Website spoofing. Sounds funny doesn’t it?
Although we all love a good spoof when it comes to the movies, website spoofing, unfortunately, isn’t very funny.
The practice of spoofing websites, sometimes referred to as domain spoofing, can be used for a variety of malicious purposes. And for a developer or coder with fairly basic knowledge, it’s pretty easy to do.
What does website spoofing mean?
A spoofed website is a site that has been fraudulently copied and is also referred to as domain spoofing. This can be done by creating a website that looks similar to the original and using a fake domain name.
Domain spoofing can also be done using the genuine URL with a falsified slug. So the domain URL will be correct, for example, Forbes.com. But the slug will go to a non-existing page, for example, /buy-best-coffee-beans.
This is a method used by 404Bot, an active ad fraud network, to generate fake ad impressions using genuine URLs.
With the domain spoofed, fraudsters can then force a redirect from the original URL, or find ways to drive traffic using bots.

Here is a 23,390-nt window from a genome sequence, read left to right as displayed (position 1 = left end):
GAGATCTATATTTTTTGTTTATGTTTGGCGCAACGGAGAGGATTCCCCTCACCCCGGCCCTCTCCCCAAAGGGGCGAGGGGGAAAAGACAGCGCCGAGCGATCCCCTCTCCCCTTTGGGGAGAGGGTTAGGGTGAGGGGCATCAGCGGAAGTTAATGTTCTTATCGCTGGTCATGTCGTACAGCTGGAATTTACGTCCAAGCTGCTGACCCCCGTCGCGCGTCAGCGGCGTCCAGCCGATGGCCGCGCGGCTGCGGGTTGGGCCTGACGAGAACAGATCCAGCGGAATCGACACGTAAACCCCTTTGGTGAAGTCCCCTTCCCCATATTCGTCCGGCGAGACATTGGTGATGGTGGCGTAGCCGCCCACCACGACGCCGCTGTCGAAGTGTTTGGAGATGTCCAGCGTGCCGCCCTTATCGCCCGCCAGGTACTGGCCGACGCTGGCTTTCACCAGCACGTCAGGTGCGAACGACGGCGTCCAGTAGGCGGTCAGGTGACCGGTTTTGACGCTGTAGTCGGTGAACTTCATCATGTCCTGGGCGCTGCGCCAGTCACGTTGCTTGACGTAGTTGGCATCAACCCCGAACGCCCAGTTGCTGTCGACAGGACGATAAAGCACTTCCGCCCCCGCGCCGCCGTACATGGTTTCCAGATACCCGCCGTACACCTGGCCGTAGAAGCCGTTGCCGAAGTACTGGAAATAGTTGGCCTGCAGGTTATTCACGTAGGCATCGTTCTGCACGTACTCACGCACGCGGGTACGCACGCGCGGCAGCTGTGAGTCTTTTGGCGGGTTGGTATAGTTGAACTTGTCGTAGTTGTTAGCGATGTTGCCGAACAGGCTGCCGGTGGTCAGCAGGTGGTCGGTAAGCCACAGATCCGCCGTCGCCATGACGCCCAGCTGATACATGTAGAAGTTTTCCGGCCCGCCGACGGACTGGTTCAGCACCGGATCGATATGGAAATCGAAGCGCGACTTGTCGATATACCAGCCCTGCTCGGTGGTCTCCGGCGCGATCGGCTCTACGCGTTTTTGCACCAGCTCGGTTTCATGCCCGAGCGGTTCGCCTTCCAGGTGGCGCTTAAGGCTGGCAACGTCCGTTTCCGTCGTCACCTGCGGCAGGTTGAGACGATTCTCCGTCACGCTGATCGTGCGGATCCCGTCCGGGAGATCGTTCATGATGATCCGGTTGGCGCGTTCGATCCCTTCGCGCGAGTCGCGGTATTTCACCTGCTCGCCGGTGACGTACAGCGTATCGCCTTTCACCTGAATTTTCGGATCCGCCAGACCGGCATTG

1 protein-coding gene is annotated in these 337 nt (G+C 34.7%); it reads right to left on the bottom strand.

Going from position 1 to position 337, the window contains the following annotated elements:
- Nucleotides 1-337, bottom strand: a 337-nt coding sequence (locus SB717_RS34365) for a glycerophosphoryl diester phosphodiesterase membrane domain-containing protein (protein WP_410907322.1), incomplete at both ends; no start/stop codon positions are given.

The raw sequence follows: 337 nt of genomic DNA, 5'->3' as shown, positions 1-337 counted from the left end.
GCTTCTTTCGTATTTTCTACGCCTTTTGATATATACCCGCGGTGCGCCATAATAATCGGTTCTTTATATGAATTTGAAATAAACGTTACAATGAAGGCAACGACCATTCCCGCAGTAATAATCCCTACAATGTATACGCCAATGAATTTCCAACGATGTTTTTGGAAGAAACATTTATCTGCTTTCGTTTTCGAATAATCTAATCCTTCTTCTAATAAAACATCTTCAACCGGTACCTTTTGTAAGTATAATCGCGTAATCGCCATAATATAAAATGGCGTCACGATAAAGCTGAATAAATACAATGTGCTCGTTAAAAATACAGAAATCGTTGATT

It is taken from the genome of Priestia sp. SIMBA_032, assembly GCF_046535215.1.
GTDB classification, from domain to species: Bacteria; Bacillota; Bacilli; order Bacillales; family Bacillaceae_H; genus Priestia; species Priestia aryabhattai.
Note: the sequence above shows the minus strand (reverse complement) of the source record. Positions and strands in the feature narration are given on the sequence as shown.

These types of websites can often look exactly the same as the genuine article, with the same content, logo, font, and contact information. However, the name or some other element might be different, for example, f0rbes.com, forbes.xyz, or forbes-online.net.
Website spoofing examples
As an example, I looked up f0rbes.com and it landed on this hot mess of a spoofed website. The URL, as you’ll notice, is totally different to the one I entered and the site itself is trying to copy the UK’s Mirror.co.uk news site.
The content is trying to sell some sort of shady crypto investment, so is basically a phishing scam.
Refreshing the site actually brings up another bogus news article, this time from a spoofed BBC page. Again, it’s about Bitcoin and is asking for personal details and payment information.
Entering the actual domain from the browser results in a 404 page. So clearly this is a scam website.
What is website or domain spoofing used for?
Of course, spoofed websites are used for a wide range of fraudulent purposes. These include:
- Phishing or stealing personal information
- Stealing data or bypassing security
- Hijacking traffic for fraud or cyber attacks